For my Professional context brief we were required to write up to 1,500 words of critical reviews. For my first I decided to do a review of a game I have recently played as I believe that video games have many aspects to them which can be critiqued.

Bayonetta Review

Developed by Platinum Hits, the studio responsible for sleeper hits such as Vanquish, Bayonetta puts you in the highly customisable leather boots of the title character who is charged with the task of expelling the evil forces of… well evil forces of God believe it or not. The game revolves around a universe thrown out of balance by Bayonetta’s birth from a Lumen Sage and an Umbra Witch, which was strictly forbidden by the clans’ ancient commandments as it would bring calamity to the world. As cliched plots go it’s up definitely up there, however the idea that the game doesn’t follow the traditional good vs evil archetypes is an interesting one.


The gameplay harks back to titles such as Ninja Gaiden and Devil May Cry, with a large emphasis on gory – weapon based fighting and creating devastatingly beautiful combo’s which are necessary if you wish to conquer the tougher difficulties. There are 5 difficulties in total: Very Easy and Easy work off of an automatic combo system therefore if you are seeking even a mild challenge, these are best avoided. Normal offers the occasional tough battle particularly towards the end, but with many items available coupled with generous checkpoints this should pose no real issues. Non-Stop Climax removes the ability for Bayonetta to use ‘Witch Time’ which is a unique feature of the game allowing her to slow down time for a brief period after evading an attack in order to get in a quick combo that can turn the tide of any battle. You come to rely on witch time heavily throughout the game, so having the ability taken away from you creates a real challenge.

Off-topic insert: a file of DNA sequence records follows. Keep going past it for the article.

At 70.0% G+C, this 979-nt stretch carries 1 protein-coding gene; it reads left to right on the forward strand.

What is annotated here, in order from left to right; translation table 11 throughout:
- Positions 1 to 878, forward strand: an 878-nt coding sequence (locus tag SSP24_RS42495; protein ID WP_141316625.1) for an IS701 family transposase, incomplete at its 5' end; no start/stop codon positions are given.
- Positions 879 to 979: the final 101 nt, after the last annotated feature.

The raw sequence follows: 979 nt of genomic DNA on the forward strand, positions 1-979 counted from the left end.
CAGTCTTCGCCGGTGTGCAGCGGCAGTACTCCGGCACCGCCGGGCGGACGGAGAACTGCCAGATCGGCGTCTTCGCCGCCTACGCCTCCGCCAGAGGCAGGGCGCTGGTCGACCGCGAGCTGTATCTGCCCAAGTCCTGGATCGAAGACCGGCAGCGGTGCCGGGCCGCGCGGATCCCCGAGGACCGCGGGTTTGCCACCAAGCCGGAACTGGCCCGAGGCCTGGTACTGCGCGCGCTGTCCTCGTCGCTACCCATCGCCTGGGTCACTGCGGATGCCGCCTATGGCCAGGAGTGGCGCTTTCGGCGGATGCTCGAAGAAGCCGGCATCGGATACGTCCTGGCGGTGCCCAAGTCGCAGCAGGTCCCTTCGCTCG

There is more to Bayonetta than just solid visuals and a gritty combat system which includes brutally rewarding torture attacks, this is a game with real charm which is evident not only through the games surprisingly effective storyline, but through the sheer amount of customisation and extras which are on offer. Replayability is increased ten-fold when the prospect of various new costumes, collectables/combat tips, hidden boss battles, concept art, 3D models of characters, rewarding achievements, and other goodies are presented. Not to mention the in game challenge of Alfheim Portals which pit you against numerous enemies with differing restrictions to how Bayonetta can dispose of them, offering a new twist on tactics and encouraging players to learn techniques or skills they previously would not have considered. These Alfheim Portals, of which there are over 20, are often more of a challenge than the core game itself. The height of the Bayonetta’s charm is truly revealed once you complete the game and the end sequence begins and is definitely worth checking out.

You’re probably expecting a game with such an emphasis on gameplay to fall at the final hurdle here of sound. Fortunately here that is not the case. The game features an original soundtrack of over 150 tracks, which at first may seem like they don’t fit the gore and brutality the game is known for. Quite the opposite in fact, once you are a mere hour or two into the game and have experienced your first cutscene you will begin to understand this game is more than a simple hack and slash title, but instead plays on the genres conventions, offering a tongue in cheek interpretation of gory combat, imploring you to see the more enjoyable side of it along with Bayonetta herself. When any new enemy is introduced, a short but sweet operatic sequence appears click here.  There are some magnificent orchestral pieces during climactic battles which can often be overlooked as the sound effects are slightly too loud at times which is a shame. Despite this, the vast range of original musical set pieces set this game apart from titles it had it all to prove against, such as Ninja Gaiden & DMC.

All in all, Bayonetta shows not only other hack and slash titles, but all developers across every genre how to make a game that is not only serious fun, but also has uncompromising depth and the charm necessary to create a loyal fanbase. It is almost flawless in its execution and in Bayonetta herself, the gaming community has a new icon who I would bet good money on making a return to our consoles in the near future.